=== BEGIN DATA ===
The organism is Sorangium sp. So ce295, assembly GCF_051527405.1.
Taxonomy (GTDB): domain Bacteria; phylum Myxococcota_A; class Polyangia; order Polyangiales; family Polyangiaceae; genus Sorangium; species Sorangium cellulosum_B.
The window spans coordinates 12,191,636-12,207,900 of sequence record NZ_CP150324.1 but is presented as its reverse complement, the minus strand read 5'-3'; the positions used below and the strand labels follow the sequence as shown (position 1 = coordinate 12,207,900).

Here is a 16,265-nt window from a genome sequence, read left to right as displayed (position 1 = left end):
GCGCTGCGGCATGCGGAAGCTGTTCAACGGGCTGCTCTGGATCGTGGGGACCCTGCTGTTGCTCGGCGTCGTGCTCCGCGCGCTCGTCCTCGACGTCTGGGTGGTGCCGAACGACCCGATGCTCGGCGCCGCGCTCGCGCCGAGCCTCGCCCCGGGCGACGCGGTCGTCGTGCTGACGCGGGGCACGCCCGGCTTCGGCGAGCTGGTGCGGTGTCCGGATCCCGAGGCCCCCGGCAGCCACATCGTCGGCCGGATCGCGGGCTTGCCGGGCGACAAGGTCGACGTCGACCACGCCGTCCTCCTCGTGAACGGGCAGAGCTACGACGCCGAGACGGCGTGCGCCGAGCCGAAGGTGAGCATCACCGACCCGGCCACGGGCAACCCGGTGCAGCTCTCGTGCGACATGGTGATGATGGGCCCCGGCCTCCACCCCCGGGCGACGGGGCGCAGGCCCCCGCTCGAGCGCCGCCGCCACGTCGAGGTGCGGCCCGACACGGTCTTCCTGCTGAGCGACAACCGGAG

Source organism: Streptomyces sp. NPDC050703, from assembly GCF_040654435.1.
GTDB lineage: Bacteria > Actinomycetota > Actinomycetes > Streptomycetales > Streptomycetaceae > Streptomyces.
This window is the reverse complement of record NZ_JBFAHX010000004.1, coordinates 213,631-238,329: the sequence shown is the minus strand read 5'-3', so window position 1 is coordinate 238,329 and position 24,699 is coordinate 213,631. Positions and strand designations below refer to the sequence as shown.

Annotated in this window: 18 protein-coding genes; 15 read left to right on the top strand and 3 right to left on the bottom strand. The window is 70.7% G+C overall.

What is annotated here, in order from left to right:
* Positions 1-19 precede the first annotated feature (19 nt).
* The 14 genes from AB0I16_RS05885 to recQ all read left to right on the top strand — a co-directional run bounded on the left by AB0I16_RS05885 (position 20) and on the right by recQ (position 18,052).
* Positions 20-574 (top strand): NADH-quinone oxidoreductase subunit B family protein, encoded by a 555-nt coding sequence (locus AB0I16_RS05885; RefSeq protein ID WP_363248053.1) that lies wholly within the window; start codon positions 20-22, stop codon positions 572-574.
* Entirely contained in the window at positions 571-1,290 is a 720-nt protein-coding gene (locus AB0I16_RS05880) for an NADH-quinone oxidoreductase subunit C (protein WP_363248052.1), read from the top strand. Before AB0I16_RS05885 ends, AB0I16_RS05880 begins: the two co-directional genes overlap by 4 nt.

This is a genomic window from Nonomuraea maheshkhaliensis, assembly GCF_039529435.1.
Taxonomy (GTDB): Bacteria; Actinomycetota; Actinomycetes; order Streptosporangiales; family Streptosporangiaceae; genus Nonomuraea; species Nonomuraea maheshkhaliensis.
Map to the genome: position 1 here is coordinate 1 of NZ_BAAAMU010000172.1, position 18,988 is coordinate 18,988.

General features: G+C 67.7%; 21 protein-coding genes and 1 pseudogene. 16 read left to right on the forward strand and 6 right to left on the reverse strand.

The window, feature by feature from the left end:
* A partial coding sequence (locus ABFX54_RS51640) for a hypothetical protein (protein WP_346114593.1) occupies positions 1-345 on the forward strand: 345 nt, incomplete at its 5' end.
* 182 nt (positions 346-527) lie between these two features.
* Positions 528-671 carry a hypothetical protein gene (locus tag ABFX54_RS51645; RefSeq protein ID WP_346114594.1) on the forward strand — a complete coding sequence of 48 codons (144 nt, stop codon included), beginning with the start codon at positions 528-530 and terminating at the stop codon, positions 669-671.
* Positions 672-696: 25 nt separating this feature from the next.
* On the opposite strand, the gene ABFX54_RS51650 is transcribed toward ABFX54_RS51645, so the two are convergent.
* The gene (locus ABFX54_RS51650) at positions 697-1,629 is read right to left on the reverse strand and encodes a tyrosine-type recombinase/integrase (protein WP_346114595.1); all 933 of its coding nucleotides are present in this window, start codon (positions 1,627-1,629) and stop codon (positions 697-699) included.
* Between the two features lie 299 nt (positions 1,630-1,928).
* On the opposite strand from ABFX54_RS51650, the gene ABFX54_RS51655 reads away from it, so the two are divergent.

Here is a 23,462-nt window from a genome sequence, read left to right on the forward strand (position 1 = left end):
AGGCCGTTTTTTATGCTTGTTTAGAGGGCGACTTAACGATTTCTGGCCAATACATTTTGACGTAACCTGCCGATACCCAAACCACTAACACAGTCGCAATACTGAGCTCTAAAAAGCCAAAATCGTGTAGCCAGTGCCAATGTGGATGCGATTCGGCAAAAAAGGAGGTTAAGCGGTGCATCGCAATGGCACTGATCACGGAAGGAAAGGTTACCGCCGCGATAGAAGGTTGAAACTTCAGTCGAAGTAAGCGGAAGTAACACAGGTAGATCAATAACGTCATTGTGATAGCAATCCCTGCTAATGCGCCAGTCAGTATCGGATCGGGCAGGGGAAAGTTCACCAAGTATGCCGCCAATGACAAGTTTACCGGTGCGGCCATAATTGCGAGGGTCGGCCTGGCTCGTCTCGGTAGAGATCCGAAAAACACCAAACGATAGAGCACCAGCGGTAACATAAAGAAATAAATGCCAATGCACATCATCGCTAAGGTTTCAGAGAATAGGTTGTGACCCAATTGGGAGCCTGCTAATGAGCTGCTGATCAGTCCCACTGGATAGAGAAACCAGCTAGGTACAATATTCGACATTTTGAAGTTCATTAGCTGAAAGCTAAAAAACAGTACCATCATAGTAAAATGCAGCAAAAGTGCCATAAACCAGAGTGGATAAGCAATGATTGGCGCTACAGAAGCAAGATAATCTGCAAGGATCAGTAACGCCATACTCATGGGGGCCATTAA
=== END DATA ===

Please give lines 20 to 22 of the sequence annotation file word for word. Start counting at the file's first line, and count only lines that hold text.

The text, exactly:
* A partial coding sequence (locus ABFX54_RS51640) for a hypothetical protein (protein WP_346114593.1) occupies positions 1-345 on the forward strand: 345 nt, incomplete at its 5' end.
* 182 nt (positions 346-527) lie between these two features.
* Positions 528-671 carry a hypothetical protein gene (locus tag ABFX54_RS51645; RefSeq protein ID WP_346114594.1) on the forward strand — a complete coding sequence of 48 codons (144 nt, stop codon included), beginning with the start codon at positions 528-530 and terminating at the stop codon, positions 669-671.